Vegans, vegetarians and omnivores differ in nutrient hedonics, salt and sweet preference and flavouring

Micah Leshem, Smadar Shaul

Research output: Contribution to journalArticlepeer-review


Background: Dietary content can influence taste responses. Therefore, we compared nutrient hedonics (liking foods by nutrient content), and seasoning, including taste responses to the prime flavours salt and sweet in 30 vegan, 37 vegetarian and 56 omnivore men and women. Methodology: Questionnaires and taste tests examined macronutrient and electrolyte intake and hedonics, seasoning, salt and sweet preferences and psychophysical taste responses. Results: Compared to omnivores, vegans had lower protein, Ca++, Na+ intake, and increased carbohydrate (CHO) intake. Independently of intake, hedonics for protein Ca++and Na+ were reduced and increased for CHO. Psychophysical responses to NaCl and sucrose also differed slightly, vegans and vegetarians scoring high concentrations of sucrose as more intense, Vegans reported more sweetening and less salting of food, added more sucrose to a test tea, less salt to a test soup, but did not differ in seasoning with oil or hot spice. Principal Conclusions: Habitual vegan, vegetarian and omnivore diets may alter taste responses to nutrient content and salt and sweet, the latter more pronounced in vegan and vegetarian women. Recognizing diet-dependent changes in taste hedonics can inform diets and products.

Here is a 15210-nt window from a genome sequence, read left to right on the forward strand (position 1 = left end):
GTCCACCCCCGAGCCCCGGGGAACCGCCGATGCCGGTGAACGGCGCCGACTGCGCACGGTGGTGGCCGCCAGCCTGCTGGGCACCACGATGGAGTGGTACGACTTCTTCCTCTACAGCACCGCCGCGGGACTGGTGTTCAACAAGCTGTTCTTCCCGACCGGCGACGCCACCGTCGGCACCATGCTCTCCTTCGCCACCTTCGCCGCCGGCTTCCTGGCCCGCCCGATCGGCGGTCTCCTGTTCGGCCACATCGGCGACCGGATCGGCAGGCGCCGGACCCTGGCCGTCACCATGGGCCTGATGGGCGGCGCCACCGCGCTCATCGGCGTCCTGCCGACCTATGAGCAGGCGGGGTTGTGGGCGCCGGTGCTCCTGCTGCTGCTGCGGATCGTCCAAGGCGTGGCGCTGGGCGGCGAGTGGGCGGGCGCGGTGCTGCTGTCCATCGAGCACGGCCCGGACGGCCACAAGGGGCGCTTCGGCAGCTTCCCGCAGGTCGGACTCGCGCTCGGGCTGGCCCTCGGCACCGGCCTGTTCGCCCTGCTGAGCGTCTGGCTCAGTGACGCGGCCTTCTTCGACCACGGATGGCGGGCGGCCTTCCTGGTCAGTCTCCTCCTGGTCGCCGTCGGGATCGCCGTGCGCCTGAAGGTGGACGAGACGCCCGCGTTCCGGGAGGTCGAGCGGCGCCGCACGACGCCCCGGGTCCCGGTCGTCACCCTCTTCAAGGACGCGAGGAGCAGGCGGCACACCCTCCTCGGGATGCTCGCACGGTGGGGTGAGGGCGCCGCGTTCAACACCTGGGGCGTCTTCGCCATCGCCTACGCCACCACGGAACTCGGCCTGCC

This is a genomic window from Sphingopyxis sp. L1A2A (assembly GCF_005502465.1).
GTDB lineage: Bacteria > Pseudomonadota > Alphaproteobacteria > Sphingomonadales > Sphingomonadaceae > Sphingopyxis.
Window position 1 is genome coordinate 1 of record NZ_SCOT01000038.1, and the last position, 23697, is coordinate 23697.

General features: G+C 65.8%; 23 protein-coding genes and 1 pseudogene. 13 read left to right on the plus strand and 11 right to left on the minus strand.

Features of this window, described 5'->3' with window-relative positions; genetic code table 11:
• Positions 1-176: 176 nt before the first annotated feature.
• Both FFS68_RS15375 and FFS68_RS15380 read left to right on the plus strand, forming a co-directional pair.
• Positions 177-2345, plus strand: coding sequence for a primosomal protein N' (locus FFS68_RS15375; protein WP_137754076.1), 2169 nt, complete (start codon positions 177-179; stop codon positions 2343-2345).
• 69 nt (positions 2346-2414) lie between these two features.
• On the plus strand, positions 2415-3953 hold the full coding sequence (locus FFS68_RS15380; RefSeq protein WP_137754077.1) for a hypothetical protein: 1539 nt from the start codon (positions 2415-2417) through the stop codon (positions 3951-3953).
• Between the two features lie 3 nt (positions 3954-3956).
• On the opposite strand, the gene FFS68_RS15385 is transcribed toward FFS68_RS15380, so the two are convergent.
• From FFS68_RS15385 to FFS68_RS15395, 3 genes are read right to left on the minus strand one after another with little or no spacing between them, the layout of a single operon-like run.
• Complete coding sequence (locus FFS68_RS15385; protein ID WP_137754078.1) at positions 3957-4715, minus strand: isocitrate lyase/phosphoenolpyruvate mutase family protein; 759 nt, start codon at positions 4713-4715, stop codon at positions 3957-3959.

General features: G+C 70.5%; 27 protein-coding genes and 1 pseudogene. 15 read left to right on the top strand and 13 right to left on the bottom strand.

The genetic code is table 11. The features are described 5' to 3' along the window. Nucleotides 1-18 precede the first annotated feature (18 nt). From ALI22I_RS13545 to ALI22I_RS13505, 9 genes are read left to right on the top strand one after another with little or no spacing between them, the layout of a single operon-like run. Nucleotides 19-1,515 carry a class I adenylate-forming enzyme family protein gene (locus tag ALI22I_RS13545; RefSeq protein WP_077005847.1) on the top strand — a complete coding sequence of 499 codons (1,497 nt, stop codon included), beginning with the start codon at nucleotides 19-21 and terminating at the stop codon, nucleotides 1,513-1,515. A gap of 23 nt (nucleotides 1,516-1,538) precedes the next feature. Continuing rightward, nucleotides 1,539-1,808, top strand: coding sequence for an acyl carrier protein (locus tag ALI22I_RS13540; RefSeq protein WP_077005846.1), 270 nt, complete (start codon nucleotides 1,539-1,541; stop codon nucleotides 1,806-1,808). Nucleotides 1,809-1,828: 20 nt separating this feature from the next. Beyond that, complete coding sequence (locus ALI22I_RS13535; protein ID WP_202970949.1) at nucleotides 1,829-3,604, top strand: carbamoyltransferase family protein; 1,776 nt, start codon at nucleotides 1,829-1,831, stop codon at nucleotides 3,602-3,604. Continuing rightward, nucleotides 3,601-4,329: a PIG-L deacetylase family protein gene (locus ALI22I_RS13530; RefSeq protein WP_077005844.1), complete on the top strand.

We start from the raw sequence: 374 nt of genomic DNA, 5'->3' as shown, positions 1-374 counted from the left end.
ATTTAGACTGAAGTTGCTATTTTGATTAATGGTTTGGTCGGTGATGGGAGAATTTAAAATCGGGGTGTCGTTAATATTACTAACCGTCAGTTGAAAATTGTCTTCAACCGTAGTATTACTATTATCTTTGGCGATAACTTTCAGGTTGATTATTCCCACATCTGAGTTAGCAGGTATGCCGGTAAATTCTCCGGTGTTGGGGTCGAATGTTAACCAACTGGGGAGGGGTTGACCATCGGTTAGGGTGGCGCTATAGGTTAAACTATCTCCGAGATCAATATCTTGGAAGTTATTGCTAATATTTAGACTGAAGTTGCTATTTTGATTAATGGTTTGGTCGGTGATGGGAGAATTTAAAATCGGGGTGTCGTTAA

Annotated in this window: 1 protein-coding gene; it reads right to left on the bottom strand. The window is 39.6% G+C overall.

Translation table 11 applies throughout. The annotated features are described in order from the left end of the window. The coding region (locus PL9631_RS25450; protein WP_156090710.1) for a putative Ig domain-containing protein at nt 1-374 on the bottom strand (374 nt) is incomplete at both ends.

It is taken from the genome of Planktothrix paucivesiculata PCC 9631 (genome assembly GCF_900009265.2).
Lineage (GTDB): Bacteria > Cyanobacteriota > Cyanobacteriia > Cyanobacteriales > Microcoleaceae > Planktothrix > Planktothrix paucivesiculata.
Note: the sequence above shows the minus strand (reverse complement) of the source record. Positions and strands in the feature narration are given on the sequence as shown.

Original languageEnglish
Article number113936
JournalPhysiology and Behavior
StatePublished - 15 Oct 2022

Bibliographical note

Publisher Copyright:
© 2022


  • Nutrients
  • Omnivore
  • Taste
  • Taste hedonics
  • Vegan
  • Vegetarian

ASJC Scopus subject areas

  • Experimental and Cognitive Psychology
  • Behavioral Neuroscience


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